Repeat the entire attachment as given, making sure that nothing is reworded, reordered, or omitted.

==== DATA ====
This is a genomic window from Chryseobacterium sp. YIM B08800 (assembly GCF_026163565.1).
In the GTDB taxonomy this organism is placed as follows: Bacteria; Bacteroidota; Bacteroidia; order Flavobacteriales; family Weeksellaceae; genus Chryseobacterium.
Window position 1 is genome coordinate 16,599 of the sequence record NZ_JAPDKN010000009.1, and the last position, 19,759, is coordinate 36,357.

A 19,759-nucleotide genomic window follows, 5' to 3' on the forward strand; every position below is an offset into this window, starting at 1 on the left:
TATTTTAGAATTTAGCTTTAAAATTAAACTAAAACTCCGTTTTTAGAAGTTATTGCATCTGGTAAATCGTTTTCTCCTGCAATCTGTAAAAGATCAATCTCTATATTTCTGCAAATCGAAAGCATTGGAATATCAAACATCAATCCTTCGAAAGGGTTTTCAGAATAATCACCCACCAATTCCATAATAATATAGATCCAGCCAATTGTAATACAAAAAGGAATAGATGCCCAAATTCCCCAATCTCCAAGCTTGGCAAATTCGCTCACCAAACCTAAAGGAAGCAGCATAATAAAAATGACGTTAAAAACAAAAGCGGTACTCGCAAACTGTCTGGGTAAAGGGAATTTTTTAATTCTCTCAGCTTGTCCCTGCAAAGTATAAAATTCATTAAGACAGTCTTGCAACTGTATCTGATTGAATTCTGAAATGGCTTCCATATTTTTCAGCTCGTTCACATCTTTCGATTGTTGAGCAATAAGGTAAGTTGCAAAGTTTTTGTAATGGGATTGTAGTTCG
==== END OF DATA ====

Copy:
This is a genomic window from Chryseobacterium sp. YIM B08800 (assembly GCF_026163565.1).
In the GTDB taxonomy this organism is placed as follows: Bacteria; Bacteroidota; Bacteroidia; order Flavobacteriales; family Weeksellaceae; genus Chryseobacterium.
Window position 1 is genome coordinate 16,599 of the sequence record NZ_JAPDKN010000009.1, and the last position, 19,759, is coordinate 36,357.

A 19,759-nucleotide genomic window follows, 5' to 3' on the forward strand; every position below is an offset into this window, starting at 1 on the left:
TATTTTAGAATTTAGCTTTAAAATTAAACTAAAACTCCGTTTTTAGAAGTTATTGCATCTGGTAAATCGTTTTCTCCTGCAATCTGTAAAAGATCAATCTCTATATTTCTGCAAATCGAAAGCATTGGAATATCAAACATCAATCCTTCGAAAGGGTTTTCAGAATAATCACCCACCAATTCCATAATAATATAGATCCAGCCAATTGTAATACAAAAAGGAATAGATGCCCAAATTCCCCAATCTCCAAGCTTGGCAAATTCGCTCACCAAACCTAAAGGAAGCAGCATAATAAAAATGACGTTAAAAACAAAAGCGGTACTCGCAAACTGTCTGGGTAAAGGGAATTTTTTAATTCTCTCAGCTTGTCCCTGCAAAGTATAAAATTCATTAAGACAGTCTTGCAACTGTATCTGATTGAATTCTGAAATGGCTTCCATATTTTTCAGCTCGTTCACATCTTTCGATTGTTGAGCAATAAGGTAAGTTGCAAAGTTTTTGTAATGGGATTGTAGTTCG